Book Review: Chesterton’s The Man Who Was Thursday

Charming, odd, surprising book. If you like Chesterton at all, you’ve probably already read it. If you’re just getting into him, put this on the list. If you’re wondering what the fuss is about, The Man Who Was Thursday is as good a place to start as any what is likely to become a life-long Chesterton project.

Image result for man who was thursday

No spoilers, which means I’ll be brief. The chief feature of the book is that once every chapter or two, everything you thought was going on gets stood on its head. It starts in a newish London neighborhood, where a Mr. Gregory, a pessimistic poet, an anarchistic poet, is holding forth. A young man named Syme is also a poet, but a poet of Order, for whom nothing is more poetical than a train arriving exactly on time, and so the two naturally have at each other. Syme asserts that Gregory is not serious about his anarchism. Gregory sets out to show him that he is serious. Dead serious. Promises are extracted, for a poet, even an anarchist, may be an honorable man. These promises are put sorely to the test.

Thus the adventures begin. There is a secret anarchist council; there is a secret anti-anarchist police force. Each is lead by a secretive man, one flamboyant and larger than life and thus inscrutable; the other invisible. The clash of world views personified in the two poets allows Chesterton to expand on the nature and importance of a man’s philosophy, for lack of a better word. Philosophical digressions are often the death of a story; Chesterton very nearly makes them the life of his.

An introduction to this book I saw somewhere says that, when a bunch of spies and secret agents were asked which work of fiction best captured their world, The Man Who Was Thursday was acclaimed most life-like. Since it is a typically Chestertonian broad and almost cartoonish work, this at first seems odd. What the spooks identify as life-like is, I think, the sense of uncertainty, of not knowing who your friends and enemies are, indeed, of running the constant risk that an enemy may be a friend, or a friend an enemy; that at one moment the man you have to kill might in the next be he who saves your life. Another true to life aspect: you never know what, exactly, your superiors are up to, or even whose side they’re on. You are always acting on imperfect information, sometimes on deliberately misleading information.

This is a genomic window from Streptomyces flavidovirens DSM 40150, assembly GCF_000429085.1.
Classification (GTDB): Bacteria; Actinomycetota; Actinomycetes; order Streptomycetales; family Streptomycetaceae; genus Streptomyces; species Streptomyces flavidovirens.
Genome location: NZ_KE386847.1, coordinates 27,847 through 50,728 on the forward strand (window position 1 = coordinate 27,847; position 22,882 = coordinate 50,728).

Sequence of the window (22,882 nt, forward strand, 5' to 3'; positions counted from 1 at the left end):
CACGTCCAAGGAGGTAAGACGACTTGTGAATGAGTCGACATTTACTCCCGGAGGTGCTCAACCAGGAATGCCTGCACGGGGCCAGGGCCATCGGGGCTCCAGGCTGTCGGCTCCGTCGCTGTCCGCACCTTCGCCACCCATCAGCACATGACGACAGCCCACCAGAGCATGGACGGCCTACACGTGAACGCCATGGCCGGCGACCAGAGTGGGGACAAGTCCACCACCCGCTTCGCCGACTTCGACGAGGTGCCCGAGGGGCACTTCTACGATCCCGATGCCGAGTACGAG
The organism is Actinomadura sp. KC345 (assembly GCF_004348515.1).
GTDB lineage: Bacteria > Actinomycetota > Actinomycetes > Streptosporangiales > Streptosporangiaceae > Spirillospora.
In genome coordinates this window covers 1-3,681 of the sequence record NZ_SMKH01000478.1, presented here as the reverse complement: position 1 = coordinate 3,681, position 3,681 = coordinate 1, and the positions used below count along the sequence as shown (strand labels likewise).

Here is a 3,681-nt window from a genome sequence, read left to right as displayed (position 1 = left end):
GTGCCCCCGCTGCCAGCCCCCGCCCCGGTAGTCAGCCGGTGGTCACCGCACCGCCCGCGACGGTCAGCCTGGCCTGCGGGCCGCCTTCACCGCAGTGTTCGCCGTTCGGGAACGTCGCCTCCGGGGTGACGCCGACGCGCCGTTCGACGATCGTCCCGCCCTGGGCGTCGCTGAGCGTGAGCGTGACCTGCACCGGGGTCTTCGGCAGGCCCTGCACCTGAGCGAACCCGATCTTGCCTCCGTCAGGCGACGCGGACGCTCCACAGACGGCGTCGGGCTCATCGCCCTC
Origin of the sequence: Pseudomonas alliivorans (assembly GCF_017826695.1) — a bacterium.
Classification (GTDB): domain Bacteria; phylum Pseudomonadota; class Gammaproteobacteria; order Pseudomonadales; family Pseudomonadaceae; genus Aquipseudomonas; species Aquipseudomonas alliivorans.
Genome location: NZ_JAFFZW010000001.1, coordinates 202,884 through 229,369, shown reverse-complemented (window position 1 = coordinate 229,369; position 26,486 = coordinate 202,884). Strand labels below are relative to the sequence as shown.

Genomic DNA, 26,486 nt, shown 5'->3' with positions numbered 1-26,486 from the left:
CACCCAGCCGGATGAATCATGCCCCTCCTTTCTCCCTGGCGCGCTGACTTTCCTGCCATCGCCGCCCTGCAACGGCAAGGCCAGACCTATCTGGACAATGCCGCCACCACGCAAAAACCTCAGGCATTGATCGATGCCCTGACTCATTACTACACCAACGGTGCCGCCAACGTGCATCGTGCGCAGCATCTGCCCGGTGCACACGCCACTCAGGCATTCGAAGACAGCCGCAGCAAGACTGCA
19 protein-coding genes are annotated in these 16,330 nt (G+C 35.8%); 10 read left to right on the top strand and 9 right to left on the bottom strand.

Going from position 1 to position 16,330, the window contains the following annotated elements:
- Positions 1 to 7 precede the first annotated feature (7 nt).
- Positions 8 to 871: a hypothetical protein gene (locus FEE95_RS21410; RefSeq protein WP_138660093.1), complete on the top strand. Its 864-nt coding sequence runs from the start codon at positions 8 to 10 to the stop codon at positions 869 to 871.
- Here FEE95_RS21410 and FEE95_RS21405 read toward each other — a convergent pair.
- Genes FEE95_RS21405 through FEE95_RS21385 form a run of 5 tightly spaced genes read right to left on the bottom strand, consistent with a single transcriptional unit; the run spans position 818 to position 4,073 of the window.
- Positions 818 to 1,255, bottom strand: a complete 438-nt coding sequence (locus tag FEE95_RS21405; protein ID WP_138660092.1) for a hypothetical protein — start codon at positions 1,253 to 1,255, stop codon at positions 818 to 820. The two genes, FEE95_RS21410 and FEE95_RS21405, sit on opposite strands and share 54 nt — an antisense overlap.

Core Chestertonian canon. Read this book.

Author: Joseph Moore

Enough with the smarty-pants Dante quote. Just some opinionated blogger dude.

One thought on “Book Review: Chesterton’s The Man Who Was Thursday”

Leave a Reply

Fill in your details below or click an icon to log in:

WordPress.com Logo

You are commenting using your WordPress.com account. Log Out /  Change )

Google photo

You are commenting using your Google account. Log Out /  Change )

Twitter picture

You are commenting using your Twitter account. Log Out /  Change )

Facebook photo

You are commenting using your Facebook account. Log Out /  Change )

Connecting to %s